And No, if you want to have structured content and dynamic meta header/descriptions for more than one ‘content-type’ you can, which again, as posts above by me indicated I have achieved successfully to a degree that my mulit-content types are similar in nature (ie: blog category versus blog article or product search results versus selected product).

Not true.

Thanks for your reply @boston85719 . I’m aware of Bubble´s load speeds issues and I also know it’s been addressed by the leadership team in the recent Bubblecon event in NY as a top priority item in their roadmap.

I was getting exactly those Performance metrics before turning my site into a SPA type of web, then it came down to a 7-10 score. It will ultimately depend on what type of site you’re running. Mine requires to load quite a lot of dynamic data (with loads of images) often using “filtered” searches which, as you know, has a toll on performance. Not to mention the fact that Bubble only has servers in US and none in Europe, which sometimes results in waits of more than 10-15 seg for the page to load.

Anyhow, not much we can do on this space (apart form optimising the way we build our sites as much as possible) until Bubble improves things on their end.

You’ve put an example of a page (“blog”) which happens to be named in the same way in multiple languages. In the example I have put, I don’t see how you would achieve the same result without facing the difficulties I’ve mentioned (having separate pages per language so that the actual URL path is in the right language). So, if instead of “blog”, that page is called “beaches”, which translates to “playas” in Spanish, you´d effectively need a page for “beaches” and a page for “playas”.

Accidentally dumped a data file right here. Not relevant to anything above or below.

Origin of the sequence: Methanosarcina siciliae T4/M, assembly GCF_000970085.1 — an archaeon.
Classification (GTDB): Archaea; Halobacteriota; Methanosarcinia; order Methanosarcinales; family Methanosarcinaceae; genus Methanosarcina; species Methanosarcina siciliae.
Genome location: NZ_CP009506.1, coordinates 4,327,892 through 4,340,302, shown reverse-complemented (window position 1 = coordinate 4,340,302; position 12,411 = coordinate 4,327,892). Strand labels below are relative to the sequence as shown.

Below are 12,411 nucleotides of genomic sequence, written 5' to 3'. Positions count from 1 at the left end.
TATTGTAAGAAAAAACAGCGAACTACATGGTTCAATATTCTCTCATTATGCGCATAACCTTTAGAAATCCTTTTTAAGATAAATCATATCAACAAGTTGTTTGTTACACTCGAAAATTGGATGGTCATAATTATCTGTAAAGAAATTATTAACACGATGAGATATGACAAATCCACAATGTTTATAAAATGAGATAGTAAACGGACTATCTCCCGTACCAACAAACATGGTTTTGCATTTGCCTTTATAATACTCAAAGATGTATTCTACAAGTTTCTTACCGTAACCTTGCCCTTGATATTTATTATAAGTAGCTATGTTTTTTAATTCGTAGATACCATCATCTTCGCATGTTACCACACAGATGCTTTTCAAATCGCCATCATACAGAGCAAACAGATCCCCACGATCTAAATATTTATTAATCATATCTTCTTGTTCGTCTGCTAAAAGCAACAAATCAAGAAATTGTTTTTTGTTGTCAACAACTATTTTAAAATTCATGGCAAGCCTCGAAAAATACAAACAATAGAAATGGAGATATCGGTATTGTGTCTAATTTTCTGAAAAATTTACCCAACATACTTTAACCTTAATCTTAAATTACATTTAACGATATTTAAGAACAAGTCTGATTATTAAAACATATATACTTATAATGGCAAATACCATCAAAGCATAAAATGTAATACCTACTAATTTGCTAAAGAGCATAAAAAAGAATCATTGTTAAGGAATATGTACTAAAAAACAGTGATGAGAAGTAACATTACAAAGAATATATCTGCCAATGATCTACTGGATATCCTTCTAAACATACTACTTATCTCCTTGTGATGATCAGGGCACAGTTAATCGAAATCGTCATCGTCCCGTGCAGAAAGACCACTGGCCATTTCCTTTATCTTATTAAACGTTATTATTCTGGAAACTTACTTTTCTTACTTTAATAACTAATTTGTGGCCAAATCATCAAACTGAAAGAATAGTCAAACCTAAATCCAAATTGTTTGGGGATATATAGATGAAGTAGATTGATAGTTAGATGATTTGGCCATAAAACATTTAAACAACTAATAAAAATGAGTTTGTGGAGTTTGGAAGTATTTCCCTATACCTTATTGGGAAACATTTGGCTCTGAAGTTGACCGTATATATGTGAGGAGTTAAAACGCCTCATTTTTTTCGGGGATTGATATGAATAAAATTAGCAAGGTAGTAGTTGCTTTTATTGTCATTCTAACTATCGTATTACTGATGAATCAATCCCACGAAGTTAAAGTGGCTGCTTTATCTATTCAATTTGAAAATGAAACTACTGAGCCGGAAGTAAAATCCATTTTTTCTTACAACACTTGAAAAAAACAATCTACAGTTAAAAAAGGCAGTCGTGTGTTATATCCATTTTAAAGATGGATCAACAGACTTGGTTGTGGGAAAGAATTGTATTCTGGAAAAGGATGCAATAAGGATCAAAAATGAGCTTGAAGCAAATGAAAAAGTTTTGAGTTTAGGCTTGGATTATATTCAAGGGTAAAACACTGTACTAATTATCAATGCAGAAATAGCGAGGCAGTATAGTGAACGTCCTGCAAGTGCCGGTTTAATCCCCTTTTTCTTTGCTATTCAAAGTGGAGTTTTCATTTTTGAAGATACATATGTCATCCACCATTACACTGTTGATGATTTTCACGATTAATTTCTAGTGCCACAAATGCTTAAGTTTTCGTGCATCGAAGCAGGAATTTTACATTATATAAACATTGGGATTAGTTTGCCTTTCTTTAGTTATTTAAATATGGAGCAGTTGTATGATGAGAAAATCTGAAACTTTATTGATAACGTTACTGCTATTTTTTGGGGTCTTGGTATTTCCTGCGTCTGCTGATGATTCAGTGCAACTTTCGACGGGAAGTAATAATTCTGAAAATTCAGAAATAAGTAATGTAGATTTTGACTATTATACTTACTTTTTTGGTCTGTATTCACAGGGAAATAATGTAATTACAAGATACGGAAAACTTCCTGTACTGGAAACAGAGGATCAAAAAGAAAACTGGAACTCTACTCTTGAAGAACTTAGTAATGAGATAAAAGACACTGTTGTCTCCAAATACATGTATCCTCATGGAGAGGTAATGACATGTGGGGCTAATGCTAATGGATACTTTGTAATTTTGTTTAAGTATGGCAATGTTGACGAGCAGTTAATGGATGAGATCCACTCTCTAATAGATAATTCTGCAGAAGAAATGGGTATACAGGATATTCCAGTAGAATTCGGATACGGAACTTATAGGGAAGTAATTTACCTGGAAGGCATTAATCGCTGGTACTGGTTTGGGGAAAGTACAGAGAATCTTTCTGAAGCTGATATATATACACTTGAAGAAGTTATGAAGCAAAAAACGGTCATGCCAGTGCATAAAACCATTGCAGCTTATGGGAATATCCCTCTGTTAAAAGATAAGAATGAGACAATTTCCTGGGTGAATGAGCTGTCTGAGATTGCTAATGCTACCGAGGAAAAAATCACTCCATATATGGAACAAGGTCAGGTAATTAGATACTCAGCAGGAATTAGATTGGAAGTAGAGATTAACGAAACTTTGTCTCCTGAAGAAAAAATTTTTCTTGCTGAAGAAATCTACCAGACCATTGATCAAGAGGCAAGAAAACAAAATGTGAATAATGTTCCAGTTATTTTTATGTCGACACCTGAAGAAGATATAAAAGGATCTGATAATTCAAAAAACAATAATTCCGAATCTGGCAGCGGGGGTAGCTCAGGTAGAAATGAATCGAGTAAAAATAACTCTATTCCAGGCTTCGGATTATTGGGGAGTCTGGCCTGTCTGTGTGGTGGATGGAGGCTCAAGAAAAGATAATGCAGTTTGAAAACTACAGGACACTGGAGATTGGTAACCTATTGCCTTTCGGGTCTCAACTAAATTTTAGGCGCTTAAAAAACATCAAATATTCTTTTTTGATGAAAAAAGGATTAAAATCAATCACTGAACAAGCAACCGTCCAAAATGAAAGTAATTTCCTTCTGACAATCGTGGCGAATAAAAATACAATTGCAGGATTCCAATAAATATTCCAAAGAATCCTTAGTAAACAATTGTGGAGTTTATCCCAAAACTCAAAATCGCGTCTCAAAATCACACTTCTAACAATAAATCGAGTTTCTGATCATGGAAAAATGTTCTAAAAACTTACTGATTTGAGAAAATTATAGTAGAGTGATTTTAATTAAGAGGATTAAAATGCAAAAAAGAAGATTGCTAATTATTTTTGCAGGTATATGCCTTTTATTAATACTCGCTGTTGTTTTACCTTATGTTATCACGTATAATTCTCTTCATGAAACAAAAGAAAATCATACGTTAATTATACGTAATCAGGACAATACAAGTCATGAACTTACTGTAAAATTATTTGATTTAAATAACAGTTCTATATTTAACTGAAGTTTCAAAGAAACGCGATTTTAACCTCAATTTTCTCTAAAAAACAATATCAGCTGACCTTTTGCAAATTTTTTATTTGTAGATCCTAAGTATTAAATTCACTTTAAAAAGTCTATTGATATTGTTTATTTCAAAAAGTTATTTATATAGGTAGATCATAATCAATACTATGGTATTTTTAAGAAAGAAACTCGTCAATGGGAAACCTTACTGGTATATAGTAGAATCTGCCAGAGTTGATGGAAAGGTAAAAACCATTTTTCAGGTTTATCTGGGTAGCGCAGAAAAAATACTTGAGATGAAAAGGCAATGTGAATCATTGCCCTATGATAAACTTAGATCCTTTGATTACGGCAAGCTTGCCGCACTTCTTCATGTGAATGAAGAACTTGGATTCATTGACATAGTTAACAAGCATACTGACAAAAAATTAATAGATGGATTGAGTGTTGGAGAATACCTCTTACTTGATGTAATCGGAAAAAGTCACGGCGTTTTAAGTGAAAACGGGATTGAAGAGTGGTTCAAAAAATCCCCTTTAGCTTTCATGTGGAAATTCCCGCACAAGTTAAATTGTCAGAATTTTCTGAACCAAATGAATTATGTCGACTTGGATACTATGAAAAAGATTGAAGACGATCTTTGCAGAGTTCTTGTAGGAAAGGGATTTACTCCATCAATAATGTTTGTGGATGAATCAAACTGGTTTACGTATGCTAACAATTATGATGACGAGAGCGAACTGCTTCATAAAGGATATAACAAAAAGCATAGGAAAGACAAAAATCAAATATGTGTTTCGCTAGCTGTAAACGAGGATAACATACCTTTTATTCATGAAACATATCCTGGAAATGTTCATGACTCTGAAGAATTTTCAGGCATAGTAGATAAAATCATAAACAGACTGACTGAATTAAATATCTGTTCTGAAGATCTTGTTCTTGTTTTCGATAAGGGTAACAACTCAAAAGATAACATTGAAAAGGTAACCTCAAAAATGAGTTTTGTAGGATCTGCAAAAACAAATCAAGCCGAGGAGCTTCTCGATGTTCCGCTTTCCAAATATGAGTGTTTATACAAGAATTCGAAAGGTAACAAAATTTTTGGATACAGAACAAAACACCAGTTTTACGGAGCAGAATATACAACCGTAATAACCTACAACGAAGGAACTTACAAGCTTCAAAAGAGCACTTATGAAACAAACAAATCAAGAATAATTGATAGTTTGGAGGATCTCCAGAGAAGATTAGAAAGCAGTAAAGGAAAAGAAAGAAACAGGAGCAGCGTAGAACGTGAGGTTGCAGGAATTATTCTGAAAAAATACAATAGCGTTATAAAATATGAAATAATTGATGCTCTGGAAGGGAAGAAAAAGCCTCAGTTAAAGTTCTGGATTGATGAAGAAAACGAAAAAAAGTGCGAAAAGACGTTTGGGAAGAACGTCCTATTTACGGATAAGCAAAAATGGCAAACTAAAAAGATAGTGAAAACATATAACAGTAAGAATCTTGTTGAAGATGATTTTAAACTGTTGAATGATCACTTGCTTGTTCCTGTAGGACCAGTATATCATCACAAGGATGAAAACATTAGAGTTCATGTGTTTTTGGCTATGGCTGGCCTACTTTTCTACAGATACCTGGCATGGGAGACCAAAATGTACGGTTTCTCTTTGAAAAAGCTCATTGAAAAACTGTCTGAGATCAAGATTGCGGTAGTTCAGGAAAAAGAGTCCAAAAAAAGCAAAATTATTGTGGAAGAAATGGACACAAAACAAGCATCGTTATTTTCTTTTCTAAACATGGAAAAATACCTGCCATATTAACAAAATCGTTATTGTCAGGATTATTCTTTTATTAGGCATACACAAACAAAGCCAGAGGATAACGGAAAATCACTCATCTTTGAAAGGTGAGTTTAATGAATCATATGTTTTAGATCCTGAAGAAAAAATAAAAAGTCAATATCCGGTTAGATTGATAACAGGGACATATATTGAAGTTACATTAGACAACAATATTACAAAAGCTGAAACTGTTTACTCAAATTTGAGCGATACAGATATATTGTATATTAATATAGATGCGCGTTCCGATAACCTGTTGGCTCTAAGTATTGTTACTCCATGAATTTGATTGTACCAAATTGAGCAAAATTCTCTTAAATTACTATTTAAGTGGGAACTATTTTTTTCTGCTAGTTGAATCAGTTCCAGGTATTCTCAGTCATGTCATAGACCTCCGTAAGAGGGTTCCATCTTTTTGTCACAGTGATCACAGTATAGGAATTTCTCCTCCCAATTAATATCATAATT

I’d say “it depends” on how deep your nested subdirectory structure goes and how many of these nested “subdirectories” you want to rank in Google. I had actually done an exercise on the conditionals I’d have to run to be able to have dynamic Meta Header/Descriptions in all my “pages” (sections in SPA terms). It would look like something like this:

If you try to build such expression using “:formatted as text” conditionals, I think we´d both agree it’s just not feasible.

My approach is not for an SPA, and the examples you gave of .com/es/playas-de-arena/espana versus .com/beaches/en/sandy-beaches/spain are not examples of URLs that are possible via an SPA in Bubble because when you alter the index pages URL to append a path it makes the url into .com/index

Sure, if you want to have the different languages for the page name, but that is not necessary, and since it would cause an issue and is not necessary it is avoided to achieve the desired result of having multiple languages on the same page with great on page SEO for each language and each content type. Google does not (as far as I can tell after reading through most of Google pages related to SEO) penalize you for not changing the entire URL into the other language. And in fact most major sites do not do that anyway.